Published Oct 17. 2003 - 17 years ago
Updated or edited Oct 8. 2020

Lucky me!

I fish - a lot, actually!

During a recent conversation with a good (fishing) friend, he asked me how much I fish a year. I really hadn't thought that much about it, and his question made me count.

Looking back over the last two or three years revealed a number of days much larger than I had imagined and larger than I expect most of my fellow fishers could hope for.

Last year I fished about two months! This year is past that already, and I expect to be able to put in many more fishing days in my local waters these last moths of the year.

Two months! That's about 60 fishing days in a year - or at least once a week when spread out. That's damned good if you can forgive my language!

On top of that I can add that much of my fishing includes traveling, meaning that I fish not only my trusty home waters, but also more exotic locations. This year has brought me to Mexico, Spain, Sweden and Iceland - plus a week on our own little local "exotic" destination in the Baltic, Bornholm. That is without counting the 35-or-so local days I have logged in my fishing journal. Not that bad if you ask me...

OK, I know you guys are thinking "Yeah right, any bachelor without a regular job and family obligations living in cheap housing can do that! If I were a free man, I'd be fishing all the time too!".

Well, surprise! I'm not a bachelor, but a family man with wife, kids, house, car, cats, chickens and the works.
OK, I don't have a regular 9-5 job, but work as a consultant, which does give some liberty. But trust me, it's not always easy to fit in the fishing in such a job. Just ask GFF partner Steve Schweitzer who's a consultant too. Customers don't like you farting around like a housefly, but prefer that you can answer the phone - and preferably not while you are standing in waist deep water (which has happened really often in my case, actually...).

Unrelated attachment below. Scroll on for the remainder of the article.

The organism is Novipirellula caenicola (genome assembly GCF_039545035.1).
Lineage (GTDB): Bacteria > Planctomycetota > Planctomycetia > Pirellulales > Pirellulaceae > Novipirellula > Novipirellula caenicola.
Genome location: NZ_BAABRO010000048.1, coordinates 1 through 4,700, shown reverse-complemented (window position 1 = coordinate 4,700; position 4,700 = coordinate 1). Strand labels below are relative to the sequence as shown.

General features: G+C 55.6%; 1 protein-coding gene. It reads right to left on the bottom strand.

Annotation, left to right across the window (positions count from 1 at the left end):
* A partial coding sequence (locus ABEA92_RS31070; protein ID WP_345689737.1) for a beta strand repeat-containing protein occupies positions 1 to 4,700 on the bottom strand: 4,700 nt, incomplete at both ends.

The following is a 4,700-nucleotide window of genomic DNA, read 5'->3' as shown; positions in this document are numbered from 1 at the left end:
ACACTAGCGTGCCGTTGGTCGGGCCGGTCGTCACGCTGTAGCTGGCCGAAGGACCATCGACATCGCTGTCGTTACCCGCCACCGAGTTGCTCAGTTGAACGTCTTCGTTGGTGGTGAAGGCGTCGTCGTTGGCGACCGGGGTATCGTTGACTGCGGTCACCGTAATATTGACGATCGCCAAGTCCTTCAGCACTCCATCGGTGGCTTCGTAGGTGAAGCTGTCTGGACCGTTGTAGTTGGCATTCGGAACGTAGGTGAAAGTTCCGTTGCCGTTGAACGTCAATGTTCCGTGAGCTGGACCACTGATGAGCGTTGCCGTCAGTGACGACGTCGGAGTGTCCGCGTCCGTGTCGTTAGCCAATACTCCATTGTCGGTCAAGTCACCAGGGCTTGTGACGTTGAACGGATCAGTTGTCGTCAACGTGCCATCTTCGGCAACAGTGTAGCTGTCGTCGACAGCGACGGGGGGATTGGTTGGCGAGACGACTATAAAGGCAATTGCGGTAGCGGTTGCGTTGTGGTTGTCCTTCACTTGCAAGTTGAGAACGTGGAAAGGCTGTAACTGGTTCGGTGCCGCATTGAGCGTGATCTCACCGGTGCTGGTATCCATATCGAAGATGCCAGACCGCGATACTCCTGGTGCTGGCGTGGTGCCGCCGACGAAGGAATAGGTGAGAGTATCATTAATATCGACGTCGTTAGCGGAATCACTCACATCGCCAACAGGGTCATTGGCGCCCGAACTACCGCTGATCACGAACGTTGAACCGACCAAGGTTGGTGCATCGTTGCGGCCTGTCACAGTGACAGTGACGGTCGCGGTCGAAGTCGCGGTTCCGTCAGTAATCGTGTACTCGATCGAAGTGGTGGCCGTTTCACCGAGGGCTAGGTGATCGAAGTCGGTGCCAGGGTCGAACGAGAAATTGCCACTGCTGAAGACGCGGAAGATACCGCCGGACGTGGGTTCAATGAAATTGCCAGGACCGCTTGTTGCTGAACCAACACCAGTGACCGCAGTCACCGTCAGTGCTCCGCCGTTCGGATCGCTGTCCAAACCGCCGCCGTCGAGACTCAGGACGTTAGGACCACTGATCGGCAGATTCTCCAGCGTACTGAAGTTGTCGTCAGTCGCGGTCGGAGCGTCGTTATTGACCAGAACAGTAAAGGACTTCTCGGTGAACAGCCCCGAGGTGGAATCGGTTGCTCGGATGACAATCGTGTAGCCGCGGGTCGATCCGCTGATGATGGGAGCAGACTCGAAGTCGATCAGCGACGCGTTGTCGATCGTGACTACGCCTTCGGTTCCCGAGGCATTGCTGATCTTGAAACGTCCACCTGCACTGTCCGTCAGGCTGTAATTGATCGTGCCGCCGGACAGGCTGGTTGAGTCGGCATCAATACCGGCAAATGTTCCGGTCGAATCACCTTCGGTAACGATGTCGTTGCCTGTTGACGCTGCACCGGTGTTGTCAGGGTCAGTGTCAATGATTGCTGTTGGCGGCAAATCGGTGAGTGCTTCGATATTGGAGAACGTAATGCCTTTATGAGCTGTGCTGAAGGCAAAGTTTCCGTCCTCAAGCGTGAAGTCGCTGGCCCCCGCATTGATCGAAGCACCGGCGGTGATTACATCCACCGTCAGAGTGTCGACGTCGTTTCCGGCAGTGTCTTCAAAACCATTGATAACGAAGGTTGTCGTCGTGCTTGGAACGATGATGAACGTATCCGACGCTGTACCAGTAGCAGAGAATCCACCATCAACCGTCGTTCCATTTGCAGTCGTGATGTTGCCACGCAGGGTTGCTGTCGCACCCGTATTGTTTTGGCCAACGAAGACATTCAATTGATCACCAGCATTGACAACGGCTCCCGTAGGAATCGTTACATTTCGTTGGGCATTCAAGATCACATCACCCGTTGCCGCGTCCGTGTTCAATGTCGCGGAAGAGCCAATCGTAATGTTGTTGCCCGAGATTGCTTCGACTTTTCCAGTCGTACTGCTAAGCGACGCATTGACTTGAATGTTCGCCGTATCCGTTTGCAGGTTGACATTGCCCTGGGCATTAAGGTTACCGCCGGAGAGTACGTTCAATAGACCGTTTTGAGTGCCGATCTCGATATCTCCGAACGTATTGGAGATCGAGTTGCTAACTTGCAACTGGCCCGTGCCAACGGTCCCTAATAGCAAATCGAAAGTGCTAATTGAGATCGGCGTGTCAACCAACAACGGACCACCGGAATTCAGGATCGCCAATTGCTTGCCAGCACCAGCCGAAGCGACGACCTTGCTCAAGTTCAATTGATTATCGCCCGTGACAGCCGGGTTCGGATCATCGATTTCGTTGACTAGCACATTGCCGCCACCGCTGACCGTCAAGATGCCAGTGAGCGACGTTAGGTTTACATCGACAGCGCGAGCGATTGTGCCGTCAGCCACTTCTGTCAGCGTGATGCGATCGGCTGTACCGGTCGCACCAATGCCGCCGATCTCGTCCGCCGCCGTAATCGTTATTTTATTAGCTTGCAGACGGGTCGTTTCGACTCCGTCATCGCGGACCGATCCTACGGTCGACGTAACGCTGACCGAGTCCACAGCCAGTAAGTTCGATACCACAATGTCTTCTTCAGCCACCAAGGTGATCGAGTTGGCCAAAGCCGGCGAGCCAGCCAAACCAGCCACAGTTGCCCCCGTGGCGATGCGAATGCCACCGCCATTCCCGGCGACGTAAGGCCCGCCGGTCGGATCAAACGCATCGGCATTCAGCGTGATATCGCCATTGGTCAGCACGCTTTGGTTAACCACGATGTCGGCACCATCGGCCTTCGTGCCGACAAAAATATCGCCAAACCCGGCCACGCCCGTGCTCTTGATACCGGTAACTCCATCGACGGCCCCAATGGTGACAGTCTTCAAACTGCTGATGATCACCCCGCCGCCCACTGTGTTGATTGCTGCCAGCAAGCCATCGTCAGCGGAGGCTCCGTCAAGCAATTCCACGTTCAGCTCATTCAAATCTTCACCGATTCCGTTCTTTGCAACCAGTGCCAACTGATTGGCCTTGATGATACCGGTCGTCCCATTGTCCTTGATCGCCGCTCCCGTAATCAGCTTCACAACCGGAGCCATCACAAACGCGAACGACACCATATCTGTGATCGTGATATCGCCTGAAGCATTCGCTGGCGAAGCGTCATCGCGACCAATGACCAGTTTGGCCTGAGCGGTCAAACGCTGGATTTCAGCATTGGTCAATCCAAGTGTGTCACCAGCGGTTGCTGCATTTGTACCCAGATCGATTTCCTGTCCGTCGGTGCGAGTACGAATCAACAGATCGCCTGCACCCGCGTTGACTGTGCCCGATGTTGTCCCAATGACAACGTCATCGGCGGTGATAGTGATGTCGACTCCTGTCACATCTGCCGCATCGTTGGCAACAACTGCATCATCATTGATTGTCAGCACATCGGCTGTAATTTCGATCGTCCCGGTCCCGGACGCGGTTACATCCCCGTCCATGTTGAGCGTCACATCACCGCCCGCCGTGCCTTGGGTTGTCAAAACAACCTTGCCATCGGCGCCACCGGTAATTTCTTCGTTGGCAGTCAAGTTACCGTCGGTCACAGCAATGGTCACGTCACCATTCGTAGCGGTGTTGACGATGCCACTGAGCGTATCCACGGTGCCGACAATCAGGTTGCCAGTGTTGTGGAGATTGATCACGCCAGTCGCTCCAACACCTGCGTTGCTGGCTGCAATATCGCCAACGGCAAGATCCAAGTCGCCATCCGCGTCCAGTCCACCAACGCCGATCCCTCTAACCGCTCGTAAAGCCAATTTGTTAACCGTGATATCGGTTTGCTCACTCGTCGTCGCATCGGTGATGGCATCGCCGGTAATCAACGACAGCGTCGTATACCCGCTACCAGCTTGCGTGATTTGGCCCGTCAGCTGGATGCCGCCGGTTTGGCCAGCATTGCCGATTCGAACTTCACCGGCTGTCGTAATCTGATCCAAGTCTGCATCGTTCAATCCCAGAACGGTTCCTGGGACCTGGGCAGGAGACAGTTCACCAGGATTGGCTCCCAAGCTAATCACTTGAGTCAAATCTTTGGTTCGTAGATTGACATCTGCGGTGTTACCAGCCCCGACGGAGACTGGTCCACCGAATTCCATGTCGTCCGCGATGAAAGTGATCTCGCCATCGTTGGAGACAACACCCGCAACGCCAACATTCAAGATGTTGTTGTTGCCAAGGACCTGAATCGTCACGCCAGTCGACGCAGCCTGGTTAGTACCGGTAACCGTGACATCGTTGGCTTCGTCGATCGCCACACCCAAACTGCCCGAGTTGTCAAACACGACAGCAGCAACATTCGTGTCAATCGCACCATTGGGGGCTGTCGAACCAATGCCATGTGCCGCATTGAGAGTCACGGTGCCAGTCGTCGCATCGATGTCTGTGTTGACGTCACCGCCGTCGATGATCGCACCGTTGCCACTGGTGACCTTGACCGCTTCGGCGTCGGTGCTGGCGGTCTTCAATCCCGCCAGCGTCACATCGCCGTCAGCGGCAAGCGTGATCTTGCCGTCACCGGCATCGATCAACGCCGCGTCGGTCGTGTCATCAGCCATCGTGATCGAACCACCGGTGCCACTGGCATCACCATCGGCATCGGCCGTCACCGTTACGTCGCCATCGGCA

Well, you ask, how do I then get the ends to meet in my life?

I prioritize!

Family first! Friends second (most of them fishers, of course), fishing third, and somewhere in the spot between eight and twelve I fit in work.
Putting work low on my list of time consumers has been the most important thing I have done in my life.
I work from home = no commuting.
I'm my own boss = overtime when I want it, off days when I want'em.
I take just enough projects to keep things running economically = few work hours a day or few work days a week.
I earn what I need and little more = no high taxes, no "rich man's punishments" as we have them here in Denmark.

The quality of my life is a lot better than it was when I was a boss (editor-in-chief) for a big multinational publisher clocking 60-70 hours a week.
On the paper I had more money than now, but the fact is that I have more to spare now than ever before. Why? Because I can shop in the morning and buy cheap, cook all day, bake my own bread, cook my own soup. I spend less money on cabs, restaurants and such and we just adjusted our spending to the family's current lifestyle and to suit the situation.

And I haven't heard them complain about it. I'm home almost all the time I'm not fishing, and spend more time with my wife and kids than ever. My wife took up fishing and goes with me on many of my regular, local fishing trips. I'm a happier man, and probably a lot more fun to be around than when I was stressed by my job and frustrated about going fishing too little.

So it actually is possible to fit in more than two months of fishing in a year without turning into a divorced, homeless fishing bum.

I do it!

Lucky me!

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